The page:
Thursday, October 16, 2008

Accountability Continued

James Ledbetter expresses sentiments similar to James Lileks about the financial crisis.

The lack of American accountability became stunningly clear today, when Hector Sants, the chief executive of Britain's Financial Services Authority—the regulatory body that's sort of a cross between the United States' Securities and Exchange Commission and Federal Reserve Board—actually apologized for not preventing the meltdown that effectively led to the nationalization of Britain's banking sector.

It's now been conclusively established that there were "serious deficiencies" in how the SEC regulated Bear Stearns........Yet SEC Chairman Christopher Cox still has his job and has yet to acknowledge that his agency did anything wrong—or, indeed, to say anything germane about how the crisis came about, aside from blaming short-sellers.

Is there a way out of the culture of unaccountability? Hey, if Paulson can imitate the British bailout and offer direct capital infusions into shaky banks, maybe our officials can take a page from the Brits. Admit that you screwed up, and tell us you're sorry. It's a start.

It's a nice idea, but I don't see it happening for the simple reason that U.S. officials believe they acted completely appropriately. British authorities see themselves as regulators with at least a somewhat adversarial relationship to the industry they regulate. Paulson and his minions are from Wall Street, and deep down they don't really think their old friends need any oversight, so they do their best to design the regulatory framework accordingly. Given that, the current situation is seen as merely an unfortunate burp in the universe; something beyond their control. When you don't think regulation is needed, not doing it is nothing for which to apologize.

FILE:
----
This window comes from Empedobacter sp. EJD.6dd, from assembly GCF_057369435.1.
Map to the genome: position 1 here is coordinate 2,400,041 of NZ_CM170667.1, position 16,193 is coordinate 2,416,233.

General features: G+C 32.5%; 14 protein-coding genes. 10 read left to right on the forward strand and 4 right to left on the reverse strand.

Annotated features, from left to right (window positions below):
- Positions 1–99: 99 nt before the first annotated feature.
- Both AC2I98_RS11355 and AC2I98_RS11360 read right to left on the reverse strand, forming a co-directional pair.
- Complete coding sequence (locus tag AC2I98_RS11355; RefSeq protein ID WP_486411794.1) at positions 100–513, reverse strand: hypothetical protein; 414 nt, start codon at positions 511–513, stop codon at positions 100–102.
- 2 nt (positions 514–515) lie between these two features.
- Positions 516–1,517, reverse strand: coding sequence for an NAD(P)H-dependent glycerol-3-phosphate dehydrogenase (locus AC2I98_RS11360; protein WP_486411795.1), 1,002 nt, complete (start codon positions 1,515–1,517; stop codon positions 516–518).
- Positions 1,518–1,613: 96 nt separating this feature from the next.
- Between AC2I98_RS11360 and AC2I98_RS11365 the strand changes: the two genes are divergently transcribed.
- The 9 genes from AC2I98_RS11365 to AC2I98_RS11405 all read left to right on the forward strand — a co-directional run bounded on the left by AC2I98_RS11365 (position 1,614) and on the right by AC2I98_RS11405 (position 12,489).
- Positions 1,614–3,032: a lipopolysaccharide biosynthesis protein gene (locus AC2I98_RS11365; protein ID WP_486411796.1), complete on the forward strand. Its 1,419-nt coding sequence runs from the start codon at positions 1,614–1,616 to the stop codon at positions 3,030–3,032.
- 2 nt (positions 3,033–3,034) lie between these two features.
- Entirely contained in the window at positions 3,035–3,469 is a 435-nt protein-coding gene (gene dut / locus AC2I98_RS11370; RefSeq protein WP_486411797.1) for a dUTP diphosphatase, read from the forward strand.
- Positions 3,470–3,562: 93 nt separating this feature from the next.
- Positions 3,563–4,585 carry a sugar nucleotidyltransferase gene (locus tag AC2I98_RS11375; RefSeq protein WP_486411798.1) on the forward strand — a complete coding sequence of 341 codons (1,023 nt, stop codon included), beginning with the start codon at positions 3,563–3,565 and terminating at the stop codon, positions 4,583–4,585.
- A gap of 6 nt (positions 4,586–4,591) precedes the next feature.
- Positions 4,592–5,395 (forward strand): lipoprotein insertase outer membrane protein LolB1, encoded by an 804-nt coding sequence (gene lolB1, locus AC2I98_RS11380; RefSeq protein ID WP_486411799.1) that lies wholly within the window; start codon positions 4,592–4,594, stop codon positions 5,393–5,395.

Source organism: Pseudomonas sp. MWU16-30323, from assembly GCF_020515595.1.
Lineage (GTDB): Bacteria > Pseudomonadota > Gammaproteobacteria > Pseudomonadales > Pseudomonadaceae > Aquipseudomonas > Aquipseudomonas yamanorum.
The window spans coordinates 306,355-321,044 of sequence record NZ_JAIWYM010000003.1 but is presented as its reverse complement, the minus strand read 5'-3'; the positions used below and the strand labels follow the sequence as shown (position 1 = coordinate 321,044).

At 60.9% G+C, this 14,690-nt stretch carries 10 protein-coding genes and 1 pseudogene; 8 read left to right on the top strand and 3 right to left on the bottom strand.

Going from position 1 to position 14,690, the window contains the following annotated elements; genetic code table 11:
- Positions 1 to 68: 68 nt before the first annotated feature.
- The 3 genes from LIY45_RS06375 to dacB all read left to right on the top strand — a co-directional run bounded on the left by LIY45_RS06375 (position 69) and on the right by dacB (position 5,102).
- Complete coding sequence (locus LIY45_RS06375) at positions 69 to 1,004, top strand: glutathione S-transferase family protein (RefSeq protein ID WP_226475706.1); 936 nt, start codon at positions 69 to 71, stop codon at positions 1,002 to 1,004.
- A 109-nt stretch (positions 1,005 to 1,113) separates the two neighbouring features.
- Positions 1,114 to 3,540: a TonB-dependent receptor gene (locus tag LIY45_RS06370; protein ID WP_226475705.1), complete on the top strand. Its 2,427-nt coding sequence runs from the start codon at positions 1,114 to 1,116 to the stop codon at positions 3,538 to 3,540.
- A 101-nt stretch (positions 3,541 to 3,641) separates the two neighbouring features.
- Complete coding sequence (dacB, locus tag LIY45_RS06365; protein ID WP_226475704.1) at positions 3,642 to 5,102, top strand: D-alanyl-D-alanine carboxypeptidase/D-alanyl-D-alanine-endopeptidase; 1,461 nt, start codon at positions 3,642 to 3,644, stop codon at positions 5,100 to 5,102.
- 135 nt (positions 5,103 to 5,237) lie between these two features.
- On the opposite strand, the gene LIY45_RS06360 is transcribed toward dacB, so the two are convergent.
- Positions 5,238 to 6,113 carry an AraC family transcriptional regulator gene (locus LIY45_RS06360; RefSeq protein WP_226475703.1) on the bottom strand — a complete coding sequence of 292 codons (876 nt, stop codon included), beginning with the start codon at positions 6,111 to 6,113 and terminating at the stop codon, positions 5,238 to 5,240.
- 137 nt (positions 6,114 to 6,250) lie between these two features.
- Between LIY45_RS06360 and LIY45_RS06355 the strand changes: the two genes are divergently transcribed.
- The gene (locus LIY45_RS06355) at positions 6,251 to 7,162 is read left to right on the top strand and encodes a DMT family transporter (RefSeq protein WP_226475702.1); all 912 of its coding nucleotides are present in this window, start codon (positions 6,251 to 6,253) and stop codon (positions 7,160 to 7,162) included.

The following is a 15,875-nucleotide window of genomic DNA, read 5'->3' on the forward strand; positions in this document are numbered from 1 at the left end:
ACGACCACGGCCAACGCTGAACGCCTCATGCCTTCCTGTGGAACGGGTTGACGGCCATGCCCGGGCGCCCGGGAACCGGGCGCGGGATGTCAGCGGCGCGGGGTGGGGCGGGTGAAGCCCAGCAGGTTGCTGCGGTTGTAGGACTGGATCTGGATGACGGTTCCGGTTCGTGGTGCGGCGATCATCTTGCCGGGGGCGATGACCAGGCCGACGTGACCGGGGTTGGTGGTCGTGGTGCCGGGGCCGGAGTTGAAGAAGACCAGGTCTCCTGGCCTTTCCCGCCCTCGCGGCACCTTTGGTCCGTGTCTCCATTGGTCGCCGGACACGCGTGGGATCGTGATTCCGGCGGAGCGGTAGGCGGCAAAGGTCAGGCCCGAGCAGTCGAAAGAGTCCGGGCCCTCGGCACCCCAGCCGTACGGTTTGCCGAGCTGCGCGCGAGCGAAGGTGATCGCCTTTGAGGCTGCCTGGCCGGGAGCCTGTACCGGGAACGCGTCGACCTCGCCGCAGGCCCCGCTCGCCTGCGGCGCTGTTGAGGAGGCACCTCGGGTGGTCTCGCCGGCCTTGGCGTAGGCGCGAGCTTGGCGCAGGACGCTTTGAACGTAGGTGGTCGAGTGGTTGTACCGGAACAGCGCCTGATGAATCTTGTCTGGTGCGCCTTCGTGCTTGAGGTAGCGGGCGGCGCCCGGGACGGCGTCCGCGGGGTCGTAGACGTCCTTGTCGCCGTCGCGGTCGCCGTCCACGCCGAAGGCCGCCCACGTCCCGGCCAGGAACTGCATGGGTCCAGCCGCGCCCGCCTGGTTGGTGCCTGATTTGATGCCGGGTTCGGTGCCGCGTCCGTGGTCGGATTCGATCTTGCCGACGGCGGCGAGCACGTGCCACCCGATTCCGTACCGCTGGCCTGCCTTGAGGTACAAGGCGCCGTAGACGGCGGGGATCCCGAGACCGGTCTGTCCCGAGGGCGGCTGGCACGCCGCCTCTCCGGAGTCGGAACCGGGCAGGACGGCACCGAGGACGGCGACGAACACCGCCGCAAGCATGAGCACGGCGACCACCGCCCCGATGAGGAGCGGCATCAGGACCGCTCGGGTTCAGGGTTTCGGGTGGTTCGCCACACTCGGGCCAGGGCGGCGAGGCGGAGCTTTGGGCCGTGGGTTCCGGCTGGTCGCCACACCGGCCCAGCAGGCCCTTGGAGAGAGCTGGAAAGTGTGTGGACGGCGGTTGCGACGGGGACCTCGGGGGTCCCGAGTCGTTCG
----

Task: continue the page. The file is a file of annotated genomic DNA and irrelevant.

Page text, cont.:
This mindset sees the finance men as victims, not perpetrators; they were just doing what any good moneychanger would do under the circumstances. It also explains Paulson's belief that he should be given a pile of our grandchildren's money to do with as he wishes; he's just going to help out some old friends who didn't do anything wrong and got caught in the gears of the system. Why would he need to be sorry for that?

As for the people who got snookered into mortgages they couldn't afford, don't his friends' taxes pay for social programs for them? Are there no prisons? Are there no workhouses?.....sorry about that.....but Ebenezer Scrooge initially didn't see anything wrong with his practices, either. (On the other hand, he would have let the banks sink.) At least the businessmen of that time didn't consider running to the government for help when they screwed up.

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